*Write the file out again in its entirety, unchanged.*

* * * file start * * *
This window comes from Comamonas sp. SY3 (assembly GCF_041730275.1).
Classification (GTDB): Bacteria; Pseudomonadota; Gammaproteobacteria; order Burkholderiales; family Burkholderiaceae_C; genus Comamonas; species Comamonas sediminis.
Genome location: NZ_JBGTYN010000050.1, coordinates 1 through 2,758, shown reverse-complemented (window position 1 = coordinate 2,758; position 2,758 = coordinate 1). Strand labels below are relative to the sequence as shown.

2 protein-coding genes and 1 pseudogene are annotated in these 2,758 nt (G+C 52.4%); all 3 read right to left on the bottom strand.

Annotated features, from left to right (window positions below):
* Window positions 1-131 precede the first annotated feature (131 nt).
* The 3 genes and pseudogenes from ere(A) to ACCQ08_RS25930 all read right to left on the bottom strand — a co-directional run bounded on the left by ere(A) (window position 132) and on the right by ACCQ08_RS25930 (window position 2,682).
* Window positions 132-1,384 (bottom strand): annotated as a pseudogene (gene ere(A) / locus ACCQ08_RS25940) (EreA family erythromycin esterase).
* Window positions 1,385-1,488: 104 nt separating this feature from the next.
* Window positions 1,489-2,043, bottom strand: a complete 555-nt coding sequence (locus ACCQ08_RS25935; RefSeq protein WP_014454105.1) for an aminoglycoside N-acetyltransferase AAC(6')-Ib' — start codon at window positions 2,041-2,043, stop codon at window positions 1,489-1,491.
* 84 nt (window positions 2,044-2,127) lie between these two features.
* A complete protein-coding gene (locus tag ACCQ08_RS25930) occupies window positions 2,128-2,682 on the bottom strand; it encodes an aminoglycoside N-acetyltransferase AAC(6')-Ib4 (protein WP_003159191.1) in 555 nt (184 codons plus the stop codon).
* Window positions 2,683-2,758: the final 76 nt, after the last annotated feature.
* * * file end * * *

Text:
This window comes from Comamonas sp. SY3 (assembly GCF_041730275.1).
Classification (GTDB): Bacteria; Pseudomonadota; Gammaproteobacteria; order Burkholderiales; family Burkholderiaceae_C; genus Comamonas; species Comamonas sediminis.
Genome location: NZ_JBGTYN010000050.1, coordinates 1 through 2,758, shown reverse-complemented (window position 1 = coordinate 2,758; position 2,758 = coordinate 1). Strand labels below are relative to the sequence as shown.

2 protein-coding genes and 1 pseudogene are annotated in these 2,758 nt (G+C 52.4%); all 3 read right to left on the bottom strand.

Annotated features, from left to right (window positions below):
* Window positions 1-131 precede the first annotated feature (131 nt).
* The 3 genes and pseudogenes from ere(A) to ACCQ08_RS25930 all read right to left on the bottom strand — a co-directional run bounded on the left by ere(A) (window position 132) and on the right by ACCQ08_RS25930 (window position 2,682).
* Window positions 132-1,384 (bottom strand): annotated as a pseudogene (gene ere(A) / locus ACCQ08_RS25940) (EreA family erythromycin esterase).
* Window positions 1,385-1,488: 104 nt separating this feature from the next.
* Window positions 1,489-2,043, bottom strand: a complete 555-nt coding sequence (locus ACCQ08_RS25935; RefSeq protein WP_014454105.1) for an aminoglycoside N-acetyltransferase AAC(6')-Ib' — start codon at window positions 2,041-2,043, stop codon at window positions 1,489-1,491.
* 84 nt (window positions 2,044-2,127) lie between these two features.
* A complete protein-coding gene (locus tag ACCQ08_RS25930) occupies window positions 2,128-2,682 on the bottom strand; it encodes an aminoglycoside N-acetyltransferase AAC(6')-Ib4 (protein WP_003159191.1) in 555 nt (184 codons plus the stop codon).
* Window positions 2,683-2,758: the final 76 nt, after the last annotated feature.